Before we get into this, you should know that this is my first time reviewing an iPhone. I’ve long established myself as “the Android girl,” because I started my smartphone journey with that mobile platform and eventually grew to prefer it over my initial experience with the iPhone. The last time I wielded one of Apple’s phones as my daily driver was the iPhone 4S. It’s been a while.
You can imagine my conflicting emotions enjoying my experience with Apple’s iPhone 14 Pro. I’ll get into details later, but what struck me almost immediately about this phone is how much easier it is now to go back and forth between iOS and Android without missing much. And while there are some differences in usage between the two operating systems, like how you swipe around the interface or go back a page within an app, the feature parity feels almost one-to-one now.
Android may have all the bragging rights regarding Google integration and folding smartphones, but Apple keeps it simple by sticking to its tried-and-true formula and improving upon it with every iteration. The iPhone 14 Pro isn’t an immediate upgrade for those with last year’s iPhone 13. But its nighttime photo shooting capabilities, one of the features that make Google’s Pixel smartphones most compelling, might be something you finally give up Android to try.
Note that this review does not cover the concurrently released iPhone 14, which starts at $799 for the 6.1-inch iPhone 14 and $899 for the iPhone 14 Plus. That model features last year’s A15 Bionic chip, slightly tweaked, along with the 14 Pro’s crash detection and Emergency SOS capabilities. Apple also promises better battery life on its more affordable model. We’ll have a full assessment of that lineup coming soon.
The iPhone 14 Pro comes in two variations: Pro and Pro Max. The Pro version has a 6.1-inch Super Retina XDR display made with OLED technology, while the Pro Max has a 6.7-inch screen with a slightly larger resolution. Both Pro models have the Dynamic Island in place of a lifeless notch, and both feature Apple’s ProMotion technology, which enables the adaptive refresh rate to skate between 1 Hz and 120 Hz (for battery life). I’ll get into how that works in the next section. For continuity’s sake, I should note that I wrote this review primarily based on my experience with the iPhone 14 Pro Max.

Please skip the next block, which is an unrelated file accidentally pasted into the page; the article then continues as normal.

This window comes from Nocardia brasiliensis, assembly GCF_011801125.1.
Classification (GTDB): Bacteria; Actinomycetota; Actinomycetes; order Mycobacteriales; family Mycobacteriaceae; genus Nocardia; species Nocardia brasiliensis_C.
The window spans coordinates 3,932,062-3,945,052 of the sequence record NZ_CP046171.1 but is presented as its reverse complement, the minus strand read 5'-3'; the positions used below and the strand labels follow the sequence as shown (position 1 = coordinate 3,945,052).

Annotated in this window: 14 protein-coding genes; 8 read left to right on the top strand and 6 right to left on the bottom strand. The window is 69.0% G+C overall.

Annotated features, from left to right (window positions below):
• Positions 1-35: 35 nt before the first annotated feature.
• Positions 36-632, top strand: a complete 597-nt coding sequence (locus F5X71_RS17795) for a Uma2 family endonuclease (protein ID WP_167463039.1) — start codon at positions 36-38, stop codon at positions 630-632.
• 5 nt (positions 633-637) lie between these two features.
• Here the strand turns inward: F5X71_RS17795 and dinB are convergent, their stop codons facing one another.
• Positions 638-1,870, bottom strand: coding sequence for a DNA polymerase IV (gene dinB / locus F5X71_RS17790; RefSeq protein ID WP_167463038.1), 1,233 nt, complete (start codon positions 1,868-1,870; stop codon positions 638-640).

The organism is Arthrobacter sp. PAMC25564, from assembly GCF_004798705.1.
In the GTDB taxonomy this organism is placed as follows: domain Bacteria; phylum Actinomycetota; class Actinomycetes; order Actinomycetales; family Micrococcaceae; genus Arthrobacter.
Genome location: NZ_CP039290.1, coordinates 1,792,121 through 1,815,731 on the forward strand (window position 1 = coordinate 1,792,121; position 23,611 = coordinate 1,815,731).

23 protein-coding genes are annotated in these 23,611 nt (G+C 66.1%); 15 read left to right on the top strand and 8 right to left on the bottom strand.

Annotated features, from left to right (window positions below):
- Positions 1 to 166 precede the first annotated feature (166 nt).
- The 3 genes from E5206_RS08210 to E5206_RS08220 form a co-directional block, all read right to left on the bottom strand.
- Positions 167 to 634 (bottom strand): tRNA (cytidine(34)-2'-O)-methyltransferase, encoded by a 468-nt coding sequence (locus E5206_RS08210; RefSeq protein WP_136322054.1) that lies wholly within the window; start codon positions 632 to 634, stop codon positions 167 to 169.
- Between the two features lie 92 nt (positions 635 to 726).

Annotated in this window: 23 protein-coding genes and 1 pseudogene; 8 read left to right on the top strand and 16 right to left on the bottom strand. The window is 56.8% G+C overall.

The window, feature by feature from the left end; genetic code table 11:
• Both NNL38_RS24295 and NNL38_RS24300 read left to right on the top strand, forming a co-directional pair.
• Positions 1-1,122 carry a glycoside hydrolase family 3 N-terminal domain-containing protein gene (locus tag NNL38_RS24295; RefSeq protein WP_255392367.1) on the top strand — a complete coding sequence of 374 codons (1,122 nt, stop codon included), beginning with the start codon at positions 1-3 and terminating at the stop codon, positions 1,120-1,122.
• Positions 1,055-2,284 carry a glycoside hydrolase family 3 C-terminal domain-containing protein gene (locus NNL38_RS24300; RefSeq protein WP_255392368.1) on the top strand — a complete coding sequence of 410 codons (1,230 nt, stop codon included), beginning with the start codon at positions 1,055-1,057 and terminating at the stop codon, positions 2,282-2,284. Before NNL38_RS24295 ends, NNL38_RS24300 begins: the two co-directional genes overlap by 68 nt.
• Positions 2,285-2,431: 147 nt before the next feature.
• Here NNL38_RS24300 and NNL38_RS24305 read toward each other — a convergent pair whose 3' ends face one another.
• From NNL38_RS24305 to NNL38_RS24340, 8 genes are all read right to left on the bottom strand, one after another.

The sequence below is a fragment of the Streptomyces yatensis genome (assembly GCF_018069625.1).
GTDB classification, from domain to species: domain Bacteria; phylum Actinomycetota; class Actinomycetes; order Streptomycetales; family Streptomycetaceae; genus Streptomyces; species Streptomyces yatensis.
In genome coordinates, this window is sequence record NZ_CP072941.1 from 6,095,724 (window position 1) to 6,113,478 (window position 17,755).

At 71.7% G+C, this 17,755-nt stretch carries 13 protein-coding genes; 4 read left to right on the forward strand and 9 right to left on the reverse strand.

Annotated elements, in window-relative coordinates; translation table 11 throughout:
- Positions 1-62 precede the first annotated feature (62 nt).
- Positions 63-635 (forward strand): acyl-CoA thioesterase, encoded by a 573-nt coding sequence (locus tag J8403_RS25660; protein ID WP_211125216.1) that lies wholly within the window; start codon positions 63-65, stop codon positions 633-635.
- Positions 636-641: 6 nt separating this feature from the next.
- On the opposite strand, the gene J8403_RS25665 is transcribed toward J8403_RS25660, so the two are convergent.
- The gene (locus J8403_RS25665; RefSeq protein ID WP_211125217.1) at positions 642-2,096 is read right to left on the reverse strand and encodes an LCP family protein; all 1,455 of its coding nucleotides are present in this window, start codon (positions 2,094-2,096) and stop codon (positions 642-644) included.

Apple does advertise a maximum brightness of 2000 nits outdoors. But like the Android phones that do the same thing, it only goes that high if you’re outside on a sunny day and turn on adaptive brightness mode. The iPhone 14 Pro and Pro Max usually top out at around 530 nits if you manually increase the brightness.
If choosing between the Pro and Pro Max, consider whether your lifestyle calls for the bigger screen. The Pro Max is better for reading everything from Reddit to digital papers, but it’s less wieldable one-handed for those with smaller fingers. I found thumb-typing difficult without cradling both sides of the device, and it was hard for my dominant right hand to reach the left-placed back button on some apps. If you constantly rely on that one-handed use case, consider the smaller iPhone 14 Pro.